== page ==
Millennial Media’s Paul Palmieri launches Tradeswell, a startup promising to fix e-commerce margins

A new startup called Tradeswell said it’s using artificial intelligence to help direct-to-consumer and e-commerce brands build healthier businesses.

The company is led by Paul Palmieri, who previously took mobile advertising company Millennial Media public and then sold it to TechCrunch’s corporate parent AOL (now Verizon Media). Afterwards, Palmieri founded Grit Capital Partners, but he told me he decided to join Tradeswell as a co-founder and CEO because he was so excited about the vision.

Palmieri said that just as Millennial helped independent app developers get smarter about advertising, Tradeswell gives upstart e-commerce companies the data they need to compete with “the big platform behemoths.”

It’s no secret that a number of direct-to-consumer companies have struggled to make a profit due to challenging unit economics. Palmieri suggested that one reason for this is the fragmentation of their tools and data.

“If you’re selling something like Campbell’s Soup, you want to figure out, how is your tomato soup business and your chicken soup business?” Palmieri said. “Today, brands are saying, ‘How’s my Amazon business? How’s my Shopify business? How’s my Shopify business on Instagram?’ ”

So rather than relying on those platforms for data, Palmieri suggested brands want an independent platform that they trust to bring everything together, “where it’s a combination of a Bloomberg terminal plus a trading platform.”

Tradeswell’s AI focuses in six key areas of an e-commerce business: marketing, retail, inventory, logistics, forecasting, lifetime value and financials. Palmieri suggested that in some cases (like ad-buying), Tradeswell will replace existing software, while in other cases it will integrate.

“Think of us as a neural AI layer, where [a brand] might have different platform relationships, which are the fingers, and we’re the AI brain,” he said. “We’re giving brands insights and forecasts: If you make this change, we anticipate XYZ will happen.”

In some cases, like the aforementioned advertising, Tradeswell can also support full automation, so that merchants don’t have to worry about “setting up and tearing down hundreds of campaigns.”

The key, Palmieri said, is that the platform has access to the business’ full financials, so it can optimize for net margins, rather than simply driving the most impressions or clicks or sales.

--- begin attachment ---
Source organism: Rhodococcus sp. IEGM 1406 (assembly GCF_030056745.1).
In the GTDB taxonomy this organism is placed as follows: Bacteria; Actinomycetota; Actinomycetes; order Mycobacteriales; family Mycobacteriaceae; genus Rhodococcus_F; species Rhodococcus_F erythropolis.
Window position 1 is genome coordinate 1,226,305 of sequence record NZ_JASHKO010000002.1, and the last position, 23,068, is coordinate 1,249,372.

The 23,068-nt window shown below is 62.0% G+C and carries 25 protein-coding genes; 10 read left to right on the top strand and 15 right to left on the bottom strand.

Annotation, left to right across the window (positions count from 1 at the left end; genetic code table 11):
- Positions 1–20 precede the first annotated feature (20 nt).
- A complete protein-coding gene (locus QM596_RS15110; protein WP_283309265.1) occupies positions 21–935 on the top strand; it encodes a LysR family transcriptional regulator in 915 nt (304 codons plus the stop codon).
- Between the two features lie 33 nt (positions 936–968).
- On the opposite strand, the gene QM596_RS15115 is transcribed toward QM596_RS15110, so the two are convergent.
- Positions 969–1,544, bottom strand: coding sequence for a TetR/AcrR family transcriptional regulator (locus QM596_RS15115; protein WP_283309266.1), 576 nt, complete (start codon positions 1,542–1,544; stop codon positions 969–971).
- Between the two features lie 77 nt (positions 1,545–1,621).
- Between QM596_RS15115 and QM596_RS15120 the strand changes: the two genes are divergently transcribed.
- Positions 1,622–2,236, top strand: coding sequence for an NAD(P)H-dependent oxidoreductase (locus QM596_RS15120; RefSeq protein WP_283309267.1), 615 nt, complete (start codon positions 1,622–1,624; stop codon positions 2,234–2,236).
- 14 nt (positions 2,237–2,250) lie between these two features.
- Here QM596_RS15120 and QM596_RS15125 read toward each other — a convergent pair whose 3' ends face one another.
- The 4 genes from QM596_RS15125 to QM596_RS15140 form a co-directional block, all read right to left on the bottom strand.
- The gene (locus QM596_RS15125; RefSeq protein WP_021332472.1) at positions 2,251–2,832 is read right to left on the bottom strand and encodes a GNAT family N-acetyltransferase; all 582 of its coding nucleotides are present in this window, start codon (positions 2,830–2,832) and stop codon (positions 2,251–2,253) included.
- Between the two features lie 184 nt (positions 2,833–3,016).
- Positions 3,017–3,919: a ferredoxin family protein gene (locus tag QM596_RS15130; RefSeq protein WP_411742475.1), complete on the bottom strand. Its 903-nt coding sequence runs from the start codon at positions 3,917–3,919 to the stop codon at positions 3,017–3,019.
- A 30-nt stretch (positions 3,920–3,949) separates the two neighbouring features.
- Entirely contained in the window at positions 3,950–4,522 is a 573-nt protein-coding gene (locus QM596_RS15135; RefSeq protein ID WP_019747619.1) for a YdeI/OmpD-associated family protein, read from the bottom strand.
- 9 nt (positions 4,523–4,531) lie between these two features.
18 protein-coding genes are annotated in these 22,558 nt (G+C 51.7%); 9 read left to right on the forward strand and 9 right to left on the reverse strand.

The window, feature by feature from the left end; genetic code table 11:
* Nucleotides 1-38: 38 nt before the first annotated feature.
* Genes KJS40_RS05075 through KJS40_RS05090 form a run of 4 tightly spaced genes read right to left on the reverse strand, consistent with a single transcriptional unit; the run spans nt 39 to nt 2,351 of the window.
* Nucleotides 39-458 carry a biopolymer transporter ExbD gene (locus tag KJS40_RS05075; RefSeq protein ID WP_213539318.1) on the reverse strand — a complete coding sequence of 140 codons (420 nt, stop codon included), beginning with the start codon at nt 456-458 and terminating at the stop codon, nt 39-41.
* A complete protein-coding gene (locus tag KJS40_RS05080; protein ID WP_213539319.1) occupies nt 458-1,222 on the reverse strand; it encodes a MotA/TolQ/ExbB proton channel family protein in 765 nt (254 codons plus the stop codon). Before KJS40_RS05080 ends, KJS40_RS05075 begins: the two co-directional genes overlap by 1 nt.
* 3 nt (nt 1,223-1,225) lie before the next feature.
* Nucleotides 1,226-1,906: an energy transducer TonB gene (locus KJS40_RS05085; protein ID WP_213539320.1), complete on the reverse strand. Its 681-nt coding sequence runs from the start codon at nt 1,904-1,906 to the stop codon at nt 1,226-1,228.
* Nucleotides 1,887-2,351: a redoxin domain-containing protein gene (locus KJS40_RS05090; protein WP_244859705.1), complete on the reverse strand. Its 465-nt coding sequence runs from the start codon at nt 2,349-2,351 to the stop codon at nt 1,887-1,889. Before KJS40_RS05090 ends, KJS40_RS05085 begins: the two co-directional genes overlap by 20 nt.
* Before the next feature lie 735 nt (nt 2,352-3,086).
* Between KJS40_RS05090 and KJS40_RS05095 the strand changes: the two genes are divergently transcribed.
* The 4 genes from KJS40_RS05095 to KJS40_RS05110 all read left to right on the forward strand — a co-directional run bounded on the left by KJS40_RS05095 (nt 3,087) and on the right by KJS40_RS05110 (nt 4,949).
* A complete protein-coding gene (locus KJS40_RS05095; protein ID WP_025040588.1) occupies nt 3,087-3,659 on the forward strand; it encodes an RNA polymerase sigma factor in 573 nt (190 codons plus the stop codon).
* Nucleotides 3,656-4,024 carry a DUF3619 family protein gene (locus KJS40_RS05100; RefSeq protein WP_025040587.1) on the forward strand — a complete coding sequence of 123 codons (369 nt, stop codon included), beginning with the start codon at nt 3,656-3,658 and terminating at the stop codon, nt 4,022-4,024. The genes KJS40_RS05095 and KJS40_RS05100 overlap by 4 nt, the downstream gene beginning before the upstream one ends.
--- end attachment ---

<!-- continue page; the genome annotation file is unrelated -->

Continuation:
While Tradeswell is only coming out of stealth mode today, it’s already been working with more than 100 brands. For example, Steve Tracy of Red Monkey Foods and San Francisco Salt Company said in a statement that the startup’s “unique, comprehensive, algorithmic approach has helped us grow sales, identify commercialization opportunities and forecast far more accurately.”

Bear and bull cases for Unity’s IPO

In the first part of my outline on Unity ahead of its IPO, I explained the scope of the company’s multidimensional business, its R&D efforts and competitive positioning, and its grand vision for interactive 3D content across every industry.

In the conclusion, I’ll dig into Unity’s financials and how it is marketing its public listing before turning to discuss the bear and bull cases for its future.

Key data points from Unity’s S-1 filing

  • Revenue grew 42% year-over-year from $381 million in 2018 to $542 million in 2019 with operating losses of $130 million and $150 million respectively. It hit $351 million in revenue by June 30 this year. That pace suggests a 2020 total around $700-$750 million (+30% year-over-year).
  • The company has gross margins of about 79%, although costs are overwhelmingly centered in R&D and sales and marketing, which account for 47% and 32% of revenue, respectively.
  • The company has cumulatively lost $569 million up to this point, including a $163 million net loss in 2019.

The geographical source of Unity’s revenue in 2019 was:

  • 34% EMEA
  • 28% U.S.
  • 21% APAC — excluding China
  • 12% China
  • 5% Americas — excluding U.S.

Unlike many other Western tech companies, Unity operates freely in China.

In Part 1, I explained each of Unity’s seven main revenue streams. During the first half of 2020, revenue by segment broke down to:

  • $216.9 million (62%) from Operate Solutions (products for managing and monetizing content), the “substantial majority” of which is from the ads business.
  • $101.8 million (29%) from Create Solutions (products and consulting for content creation), two-thirds of which is from Unity Pro subscriptions.
  • $32.7 million (9%) from Strategic Partnerships and Other (Unity Asset Store and Verified Solutions Partners).

The S-1 discloses that less than 10% of overall revenue is from “newer products and services, such as Vivox and deltaDNA” (referencing key 2019 acquisitions for its Operate segment).

Some takeaways from this data:

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